The UK's largest urban water research group, the University of Sheffield’s Water Centre, has announced a £3.7 million investment to enable researchers to develop scientific ways to manage distributed water infrastructure.

The Distributed Urban Water Infrastructure facility will be hosted by the university as part of the UK Collaboratorium for Research in Infrastructure and Cities (UKCRIC) - a consortium of 14 major UK universities collaborating on all aspects of infrastructure, from road and rail to water and power. Professor Martin Mayfield leads the UKCRIC work at Sheffield.

The new facility will enable researchers from throughout the UK to investigate and develop innovative ways to tackle the UK’s deteriorating distributed water infrastructure. Its full-scale facilities will be used to study water and sewer pipes, and ancillary structures, to investigate deterioration and failure mechanisms, in-pipe biological, chemical and physical processes, flooding and corrosion processes.

Located adjacent to the University’s Advanced Manufacturing Research Centre, the facility will deliver translational research and development to accelerate and broker long-term collaboration between water utilities and technology providers.

The funding for the facility comes from the Department for Business, Energy and Industrial Strategy (BEIS) via the Engineering and Physical Sciences Research Council (EPSRC) as part of a £138 million Government investment in UKCRIC, recognition of the importance of improving infrastructure performance in the UK.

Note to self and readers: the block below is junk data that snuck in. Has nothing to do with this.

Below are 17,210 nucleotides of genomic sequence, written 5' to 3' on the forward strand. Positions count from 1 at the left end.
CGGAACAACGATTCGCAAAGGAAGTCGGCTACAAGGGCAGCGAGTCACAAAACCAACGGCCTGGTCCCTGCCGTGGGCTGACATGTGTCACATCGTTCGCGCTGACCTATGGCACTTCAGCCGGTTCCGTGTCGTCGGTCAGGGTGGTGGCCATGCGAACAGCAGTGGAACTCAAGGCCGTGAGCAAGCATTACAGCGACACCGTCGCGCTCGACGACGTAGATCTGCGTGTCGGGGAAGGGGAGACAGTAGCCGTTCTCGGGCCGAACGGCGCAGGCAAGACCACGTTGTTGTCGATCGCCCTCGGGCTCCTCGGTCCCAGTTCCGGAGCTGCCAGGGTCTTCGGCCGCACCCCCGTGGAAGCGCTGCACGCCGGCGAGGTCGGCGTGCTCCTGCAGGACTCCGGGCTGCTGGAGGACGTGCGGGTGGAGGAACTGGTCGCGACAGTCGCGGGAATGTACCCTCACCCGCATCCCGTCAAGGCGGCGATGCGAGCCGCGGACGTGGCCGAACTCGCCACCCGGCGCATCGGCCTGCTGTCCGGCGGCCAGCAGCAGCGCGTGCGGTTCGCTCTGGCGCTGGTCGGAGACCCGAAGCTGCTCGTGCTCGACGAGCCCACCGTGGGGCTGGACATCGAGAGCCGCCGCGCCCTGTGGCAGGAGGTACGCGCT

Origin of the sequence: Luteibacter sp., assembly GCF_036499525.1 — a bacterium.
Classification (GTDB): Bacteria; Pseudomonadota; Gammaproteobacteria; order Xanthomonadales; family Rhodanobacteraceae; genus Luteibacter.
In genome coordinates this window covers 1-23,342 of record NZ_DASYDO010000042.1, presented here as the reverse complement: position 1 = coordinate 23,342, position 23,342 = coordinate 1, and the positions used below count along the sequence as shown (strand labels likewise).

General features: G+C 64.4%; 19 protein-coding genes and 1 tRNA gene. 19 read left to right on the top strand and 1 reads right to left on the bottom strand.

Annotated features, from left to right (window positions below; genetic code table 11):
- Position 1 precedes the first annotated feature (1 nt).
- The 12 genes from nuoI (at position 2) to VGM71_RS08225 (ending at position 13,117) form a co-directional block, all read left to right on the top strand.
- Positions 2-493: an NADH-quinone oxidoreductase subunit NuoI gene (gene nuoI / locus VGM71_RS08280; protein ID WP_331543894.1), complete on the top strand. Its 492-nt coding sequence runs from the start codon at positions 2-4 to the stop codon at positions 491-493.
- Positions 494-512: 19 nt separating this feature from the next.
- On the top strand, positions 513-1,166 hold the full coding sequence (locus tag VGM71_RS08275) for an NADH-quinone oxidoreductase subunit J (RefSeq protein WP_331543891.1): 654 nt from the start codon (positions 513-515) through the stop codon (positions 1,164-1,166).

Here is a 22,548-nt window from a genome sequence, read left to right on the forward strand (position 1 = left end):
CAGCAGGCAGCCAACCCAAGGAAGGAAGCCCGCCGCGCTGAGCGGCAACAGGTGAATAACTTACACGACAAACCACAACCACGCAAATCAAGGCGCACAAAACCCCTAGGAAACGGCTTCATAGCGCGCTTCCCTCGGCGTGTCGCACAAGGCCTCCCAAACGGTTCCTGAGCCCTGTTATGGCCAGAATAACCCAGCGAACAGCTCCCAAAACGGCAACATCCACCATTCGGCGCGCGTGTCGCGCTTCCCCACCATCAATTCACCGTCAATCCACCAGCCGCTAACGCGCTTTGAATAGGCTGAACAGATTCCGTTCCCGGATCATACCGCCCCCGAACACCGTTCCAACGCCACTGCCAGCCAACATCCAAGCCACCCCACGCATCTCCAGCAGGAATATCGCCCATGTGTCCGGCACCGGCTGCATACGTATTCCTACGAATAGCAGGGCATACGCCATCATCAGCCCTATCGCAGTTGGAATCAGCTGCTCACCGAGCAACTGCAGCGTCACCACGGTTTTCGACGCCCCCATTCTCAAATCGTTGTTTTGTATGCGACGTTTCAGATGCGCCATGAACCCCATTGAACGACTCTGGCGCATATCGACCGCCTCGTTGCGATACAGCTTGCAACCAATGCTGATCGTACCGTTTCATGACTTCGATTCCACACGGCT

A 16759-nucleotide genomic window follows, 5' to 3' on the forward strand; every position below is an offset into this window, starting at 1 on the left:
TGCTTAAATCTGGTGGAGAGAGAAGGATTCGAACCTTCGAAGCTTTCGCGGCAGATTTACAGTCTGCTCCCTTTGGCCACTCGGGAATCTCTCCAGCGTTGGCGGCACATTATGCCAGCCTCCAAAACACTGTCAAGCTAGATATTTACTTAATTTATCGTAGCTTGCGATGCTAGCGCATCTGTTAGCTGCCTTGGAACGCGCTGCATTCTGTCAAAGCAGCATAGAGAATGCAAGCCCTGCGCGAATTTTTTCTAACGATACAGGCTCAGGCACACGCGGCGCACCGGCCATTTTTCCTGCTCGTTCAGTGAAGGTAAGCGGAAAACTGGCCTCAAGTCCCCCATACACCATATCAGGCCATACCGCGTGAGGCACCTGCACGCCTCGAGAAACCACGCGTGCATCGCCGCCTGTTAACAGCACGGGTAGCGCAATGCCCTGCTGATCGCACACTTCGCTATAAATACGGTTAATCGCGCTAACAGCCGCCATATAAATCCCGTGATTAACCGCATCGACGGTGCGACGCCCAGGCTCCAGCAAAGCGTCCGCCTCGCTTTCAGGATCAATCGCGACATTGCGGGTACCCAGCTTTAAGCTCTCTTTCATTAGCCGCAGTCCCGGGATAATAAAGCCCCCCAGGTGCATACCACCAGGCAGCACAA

The projected research will be organised in three streams, each headed by a senior academic: Professor Simon Tait (System Performance), Professor Joby Boxall (Asset Failure) and Professor Kiril Horoshenkov (Future Water Stream).

Professor Tait said: “The facility at Sheffield will be a national resource in which researchers will be able to come and develop new ideas and technologies to help the UK better manage its large water distribution and sewer networks. These are key infrastructure systems that impact on the lives of everyone in the UK and they face pressures from an increasing population, a changing climate and physical deterioration.”

Image: CGI of the projected Distributed Urban Water Infrastructure facility at the University of Sheffield courtesy of Bond Bryan Architects